Thursday, July 01, 2010

Princesses Lose Their Crown

While real-life princesses--see previous post--are staging a comeback (I picked up a copy of Majesty magazine in Borders and I swear there was an article titled "Know Your Princesses"), apparently fictional ones are lagging in popularity.

According to an item in Entertainment Weekly, Disney was none too pleased with the relatively paltry box office for "The Princess and the Frog." So to promote its forthcoming fall animated feature, "Rapunzel," it's dialing down the estrogen and ramping up the stud quotient. All in a bid to attract more boys to the movie. Check out the trailer and you'll see what I mean.

I'm torn. On the one hand, I realize it's healthy for girls to grow up knowing they can be doctors or lawyers or sales clerks at Walgreens. Or a Crown Princess who will get to rule her country some day, not Cinderella who just looks pretty in a big poofy ballgown. It doesn't need to be all pink, all princess, all unicorns and rainbows all the time.

On the other hand, must we always pander to the guys? Something like 99.99999 percent of movies are aimed at men or boys. Women are aware of this, which is why a lot of us went to see "Sex and the City 2" even though we knew it sucked. If we don't turn out for "female" fare, no matter how bad it is, we'll never see it again. Take away a little girl's princess movie, or de-emphasize the female role in it, and you're just affirming at a young age that girls are secondary to boys. That it's a man's world and we're just along for the added date-night revenue.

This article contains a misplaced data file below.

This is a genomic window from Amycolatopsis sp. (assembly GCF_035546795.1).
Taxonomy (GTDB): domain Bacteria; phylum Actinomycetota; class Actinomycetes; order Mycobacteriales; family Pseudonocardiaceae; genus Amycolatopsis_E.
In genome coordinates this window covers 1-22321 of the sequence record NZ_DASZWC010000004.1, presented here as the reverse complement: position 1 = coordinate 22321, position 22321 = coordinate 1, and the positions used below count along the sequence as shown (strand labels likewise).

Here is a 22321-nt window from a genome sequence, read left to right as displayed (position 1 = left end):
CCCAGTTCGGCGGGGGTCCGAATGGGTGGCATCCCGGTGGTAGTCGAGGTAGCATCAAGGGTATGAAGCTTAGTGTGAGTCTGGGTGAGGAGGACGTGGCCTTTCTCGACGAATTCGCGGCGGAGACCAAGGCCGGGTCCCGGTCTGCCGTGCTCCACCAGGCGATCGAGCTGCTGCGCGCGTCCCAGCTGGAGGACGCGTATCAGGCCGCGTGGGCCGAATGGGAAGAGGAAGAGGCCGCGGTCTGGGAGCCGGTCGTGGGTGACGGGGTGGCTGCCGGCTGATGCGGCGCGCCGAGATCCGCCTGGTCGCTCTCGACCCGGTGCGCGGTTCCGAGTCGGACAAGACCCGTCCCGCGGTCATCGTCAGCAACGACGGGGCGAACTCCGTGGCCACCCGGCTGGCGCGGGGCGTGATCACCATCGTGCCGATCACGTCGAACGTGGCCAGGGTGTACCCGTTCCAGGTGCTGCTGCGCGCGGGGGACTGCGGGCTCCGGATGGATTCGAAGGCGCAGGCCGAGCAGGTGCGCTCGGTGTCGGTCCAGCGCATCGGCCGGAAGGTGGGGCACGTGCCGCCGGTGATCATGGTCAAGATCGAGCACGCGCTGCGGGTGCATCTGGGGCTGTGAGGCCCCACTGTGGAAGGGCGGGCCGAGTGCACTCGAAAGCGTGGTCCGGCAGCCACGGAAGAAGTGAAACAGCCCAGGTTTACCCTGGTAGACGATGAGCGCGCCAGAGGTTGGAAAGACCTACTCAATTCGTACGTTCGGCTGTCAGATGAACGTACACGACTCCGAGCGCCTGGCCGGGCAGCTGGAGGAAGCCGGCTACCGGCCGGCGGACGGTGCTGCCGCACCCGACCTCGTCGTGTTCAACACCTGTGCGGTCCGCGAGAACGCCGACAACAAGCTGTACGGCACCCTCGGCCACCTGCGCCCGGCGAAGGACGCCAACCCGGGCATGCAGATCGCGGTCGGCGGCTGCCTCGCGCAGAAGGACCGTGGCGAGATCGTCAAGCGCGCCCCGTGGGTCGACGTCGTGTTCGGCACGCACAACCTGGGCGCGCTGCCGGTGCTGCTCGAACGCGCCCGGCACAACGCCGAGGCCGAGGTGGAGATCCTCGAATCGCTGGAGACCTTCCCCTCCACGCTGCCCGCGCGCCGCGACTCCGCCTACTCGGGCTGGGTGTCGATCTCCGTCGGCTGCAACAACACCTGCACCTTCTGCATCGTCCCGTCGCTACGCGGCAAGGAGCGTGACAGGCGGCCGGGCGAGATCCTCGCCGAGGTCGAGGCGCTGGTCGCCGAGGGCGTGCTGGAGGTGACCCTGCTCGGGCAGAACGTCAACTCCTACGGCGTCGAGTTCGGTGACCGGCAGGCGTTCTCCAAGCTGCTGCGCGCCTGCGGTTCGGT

The same studios that worry that boys didn't like "The Princess and the Frog" are the same ones that cast 22-year-old starlets as the love interests of 60-year-old coots. The princess phase, when girls are the center of the story, is so fleeting and now the powers that be aren't even willing to concede that modest territory to members of the fairer sex, who clearly are considered a less desirable audience.

Save the princess.


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